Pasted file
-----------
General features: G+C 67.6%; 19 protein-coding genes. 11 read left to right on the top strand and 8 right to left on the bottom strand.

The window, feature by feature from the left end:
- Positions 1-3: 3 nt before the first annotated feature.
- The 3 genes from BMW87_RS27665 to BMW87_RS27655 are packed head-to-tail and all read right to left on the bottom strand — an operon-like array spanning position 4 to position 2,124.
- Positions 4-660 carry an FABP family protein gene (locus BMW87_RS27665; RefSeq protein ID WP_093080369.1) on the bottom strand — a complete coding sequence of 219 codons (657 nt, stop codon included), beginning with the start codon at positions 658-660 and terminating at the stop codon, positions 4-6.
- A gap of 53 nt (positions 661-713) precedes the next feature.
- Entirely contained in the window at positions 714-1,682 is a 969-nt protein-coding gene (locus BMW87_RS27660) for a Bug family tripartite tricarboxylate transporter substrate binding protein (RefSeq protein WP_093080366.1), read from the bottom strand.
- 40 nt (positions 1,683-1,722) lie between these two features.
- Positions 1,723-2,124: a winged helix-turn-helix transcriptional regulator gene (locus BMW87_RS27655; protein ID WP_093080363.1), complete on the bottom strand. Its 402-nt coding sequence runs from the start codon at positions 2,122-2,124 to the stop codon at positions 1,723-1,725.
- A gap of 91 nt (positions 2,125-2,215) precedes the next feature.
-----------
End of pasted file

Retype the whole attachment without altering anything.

General features: G+C 67.6%; 19 protein-coding genes. 11 read left to right on the top strand and 8 right to left on the bottom strand.

The window, feature by feature from the left end:
- Positions 1-3: 3 nt before the first annotated feature.
- The 3 genes from BMW87_RS27665 to BMW87_RS27655 are packed head-to-tail and all read right to left on the bottom strand — an operon-like array spanning position 4 to position 2,124.
- Positions 4-660 carry an FABP family protein gene (locus BMW87_RS27665; RefSeq protein ID WP_093080369.1) on the bottom strand — a complete coding sequence of 219 codons (657 nt, stop codon included), beginning with the start codon at positions 658-660 and terminating at the stop codon, positions 4-6.
- A gap of 53 nt (positions 661-713) precedes the next feature.
- Entirely contained in the window at positions 714-1,682 is a 969-nt protein-coding gene (locus BMW87_RS27660) for a Bug family tripartite tricarboxylate transporter substrate binding protein (RefSeq protein WP_093080366.1), read from the bottom strand.
- 40 nt (positions 1,683-1,722) lie between these two features.
- Positions 1,723-2,124: a winged helix-turn-helix transcriptional regulator gene (locus BMW87_RS27655; protein ID WP_093080363.1), complete on the bottom strand. Its 402-nt coding sequence runs from the start codon at positions 2,122-2,124 to the stop codon at positions 1,723-1,725.
- A gap of 91 nt (positions 2,125-2,215) precedes the next feature.